New York: ‘Diet’ foods – high in sugar but low in fat – may contribute to unwanted weight gain and a host of other problems such as liver damage and brain inflammation, a new study warns.
Researchers from University of Georgia in the US monitored body weight, caloric intake, body composition and fecal samples in three groups of rats over a four-week period.
One group of test subjects consumed a diet high in fat and sugar, another group was fed a low-fat, high-sugar diet and a third group was given a balanced or “normal” diet.
Researchers found that both the low-fat, high-sugar and high-fat, high-sugar groups displayed an increase in liver fat and significant increases in body weight and body fat when compared to the balanced diet group.
Liver fat accumulation was significant in the high-sugar, low-fat group, researchers said.
Rats fed a diet high in sugar but low in fat – meant to imitate many popular diet foods – increased body fat mass when compared to rats fed a balanced rodent diet, researchers said.
The high-sugar diet induced a host of other problems, including liver damage and brain inflammation.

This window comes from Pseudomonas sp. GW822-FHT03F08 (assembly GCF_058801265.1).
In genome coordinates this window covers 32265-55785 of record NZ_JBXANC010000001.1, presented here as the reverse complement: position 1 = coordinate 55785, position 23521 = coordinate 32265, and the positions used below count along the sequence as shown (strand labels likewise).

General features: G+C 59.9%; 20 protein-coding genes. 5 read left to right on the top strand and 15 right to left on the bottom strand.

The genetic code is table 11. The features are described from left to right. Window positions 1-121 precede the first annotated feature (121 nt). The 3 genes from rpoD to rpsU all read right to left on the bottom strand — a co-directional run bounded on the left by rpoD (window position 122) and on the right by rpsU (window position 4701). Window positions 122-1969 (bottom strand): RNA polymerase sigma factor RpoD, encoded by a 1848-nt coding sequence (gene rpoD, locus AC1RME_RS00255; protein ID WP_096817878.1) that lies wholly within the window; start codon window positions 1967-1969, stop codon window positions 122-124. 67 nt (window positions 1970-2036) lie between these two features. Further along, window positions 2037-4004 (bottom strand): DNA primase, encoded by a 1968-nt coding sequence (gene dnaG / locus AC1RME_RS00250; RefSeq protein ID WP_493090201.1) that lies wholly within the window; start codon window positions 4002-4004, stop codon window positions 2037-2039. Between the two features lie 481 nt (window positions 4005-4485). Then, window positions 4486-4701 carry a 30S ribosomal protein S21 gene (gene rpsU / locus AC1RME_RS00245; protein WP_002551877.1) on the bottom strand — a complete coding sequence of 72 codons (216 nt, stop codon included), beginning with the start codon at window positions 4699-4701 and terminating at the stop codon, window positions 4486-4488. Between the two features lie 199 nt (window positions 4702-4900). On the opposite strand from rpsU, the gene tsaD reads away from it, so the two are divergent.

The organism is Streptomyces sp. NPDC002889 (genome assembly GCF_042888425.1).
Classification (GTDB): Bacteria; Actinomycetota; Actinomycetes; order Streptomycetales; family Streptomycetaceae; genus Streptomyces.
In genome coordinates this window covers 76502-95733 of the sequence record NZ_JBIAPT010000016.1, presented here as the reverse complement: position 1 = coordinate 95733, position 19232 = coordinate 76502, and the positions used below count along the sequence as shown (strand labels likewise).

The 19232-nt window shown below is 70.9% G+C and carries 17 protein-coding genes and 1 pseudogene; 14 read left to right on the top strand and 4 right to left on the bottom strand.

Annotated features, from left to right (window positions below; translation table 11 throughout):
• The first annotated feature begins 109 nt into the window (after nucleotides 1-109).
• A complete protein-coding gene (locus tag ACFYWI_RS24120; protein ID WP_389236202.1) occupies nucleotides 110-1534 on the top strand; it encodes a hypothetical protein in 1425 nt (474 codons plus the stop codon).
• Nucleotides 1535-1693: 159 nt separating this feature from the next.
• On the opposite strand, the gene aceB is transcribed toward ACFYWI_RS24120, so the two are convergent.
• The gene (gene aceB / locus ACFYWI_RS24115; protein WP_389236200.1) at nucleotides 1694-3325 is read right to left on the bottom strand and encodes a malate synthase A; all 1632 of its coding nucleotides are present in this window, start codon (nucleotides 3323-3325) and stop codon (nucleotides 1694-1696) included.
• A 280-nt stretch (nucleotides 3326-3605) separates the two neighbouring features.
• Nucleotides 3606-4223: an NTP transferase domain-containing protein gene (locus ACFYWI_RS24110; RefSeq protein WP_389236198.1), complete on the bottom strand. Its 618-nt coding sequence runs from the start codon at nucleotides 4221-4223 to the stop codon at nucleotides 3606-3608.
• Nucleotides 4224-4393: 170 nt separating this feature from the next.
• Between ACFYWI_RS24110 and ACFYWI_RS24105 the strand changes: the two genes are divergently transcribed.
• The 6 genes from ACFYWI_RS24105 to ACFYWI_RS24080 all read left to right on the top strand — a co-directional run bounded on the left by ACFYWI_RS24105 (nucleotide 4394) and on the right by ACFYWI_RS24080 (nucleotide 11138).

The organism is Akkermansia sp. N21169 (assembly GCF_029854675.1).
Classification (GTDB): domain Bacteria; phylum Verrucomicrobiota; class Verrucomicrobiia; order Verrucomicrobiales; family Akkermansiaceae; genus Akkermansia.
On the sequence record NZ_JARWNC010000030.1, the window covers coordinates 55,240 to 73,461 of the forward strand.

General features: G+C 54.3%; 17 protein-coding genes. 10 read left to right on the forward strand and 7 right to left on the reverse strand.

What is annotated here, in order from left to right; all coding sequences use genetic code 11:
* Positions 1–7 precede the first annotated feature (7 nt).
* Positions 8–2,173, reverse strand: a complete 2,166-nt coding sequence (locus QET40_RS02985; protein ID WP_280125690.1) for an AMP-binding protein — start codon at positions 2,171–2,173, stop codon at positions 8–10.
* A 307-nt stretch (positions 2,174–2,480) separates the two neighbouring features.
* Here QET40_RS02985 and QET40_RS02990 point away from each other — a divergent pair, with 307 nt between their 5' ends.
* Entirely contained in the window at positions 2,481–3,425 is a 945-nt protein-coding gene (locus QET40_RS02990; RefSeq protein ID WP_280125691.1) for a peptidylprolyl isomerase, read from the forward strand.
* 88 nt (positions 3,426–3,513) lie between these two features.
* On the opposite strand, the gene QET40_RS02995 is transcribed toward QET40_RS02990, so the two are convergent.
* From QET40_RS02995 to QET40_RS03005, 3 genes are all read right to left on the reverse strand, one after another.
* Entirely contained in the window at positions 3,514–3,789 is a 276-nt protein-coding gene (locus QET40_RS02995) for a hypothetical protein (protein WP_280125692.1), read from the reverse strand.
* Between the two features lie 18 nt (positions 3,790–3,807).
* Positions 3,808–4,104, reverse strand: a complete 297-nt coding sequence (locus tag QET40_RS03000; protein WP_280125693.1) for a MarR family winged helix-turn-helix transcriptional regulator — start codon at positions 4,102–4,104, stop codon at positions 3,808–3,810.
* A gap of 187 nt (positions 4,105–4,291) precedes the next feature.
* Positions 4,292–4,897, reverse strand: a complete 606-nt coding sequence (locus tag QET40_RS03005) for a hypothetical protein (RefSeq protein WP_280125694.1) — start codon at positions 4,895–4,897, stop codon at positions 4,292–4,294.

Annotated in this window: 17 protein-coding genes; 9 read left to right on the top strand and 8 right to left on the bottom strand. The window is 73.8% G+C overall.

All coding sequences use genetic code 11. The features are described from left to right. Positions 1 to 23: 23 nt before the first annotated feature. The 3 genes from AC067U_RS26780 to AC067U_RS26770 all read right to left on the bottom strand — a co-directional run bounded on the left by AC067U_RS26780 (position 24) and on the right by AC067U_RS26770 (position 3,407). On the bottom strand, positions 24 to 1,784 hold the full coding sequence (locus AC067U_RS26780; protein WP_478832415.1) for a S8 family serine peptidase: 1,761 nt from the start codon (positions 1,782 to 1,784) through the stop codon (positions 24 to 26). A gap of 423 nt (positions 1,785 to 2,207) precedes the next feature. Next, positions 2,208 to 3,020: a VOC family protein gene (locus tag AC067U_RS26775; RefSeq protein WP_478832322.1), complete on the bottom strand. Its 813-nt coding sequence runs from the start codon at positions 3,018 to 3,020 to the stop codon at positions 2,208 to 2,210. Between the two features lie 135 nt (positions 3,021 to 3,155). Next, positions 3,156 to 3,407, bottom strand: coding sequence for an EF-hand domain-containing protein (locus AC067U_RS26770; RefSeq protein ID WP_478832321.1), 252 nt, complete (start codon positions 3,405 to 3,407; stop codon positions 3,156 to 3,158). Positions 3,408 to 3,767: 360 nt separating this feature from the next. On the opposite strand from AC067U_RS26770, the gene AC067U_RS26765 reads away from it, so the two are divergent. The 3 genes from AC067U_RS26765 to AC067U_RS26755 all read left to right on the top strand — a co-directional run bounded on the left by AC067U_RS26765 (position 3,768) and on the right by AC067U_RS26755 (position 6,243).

“Most so-called diet products containing low or no fat have an increased amount of sugar and are camouflaged under fancy names, giving the impression that they are healthy, but the reality is that those foods may damage the liver and lead to obesity as well,” said Krzysztof Czaja from University of Georgia.
“What is really troubling in our findings is that the rats consuming high-sugar, low-fat diets did not consume significantly more calories than the rats fed a balanced diet,” Czaja said.
“Our research shows that in rats fed a low-fat, high- sugar diet, the efficiency of generating body fat is more than twice as high – in other words, rats consuming low-fat high- sugar diets need less than half the number of calories to generate the same amount of body fat,” Czaja said. The study was published in the journal Physiology and Behaviour.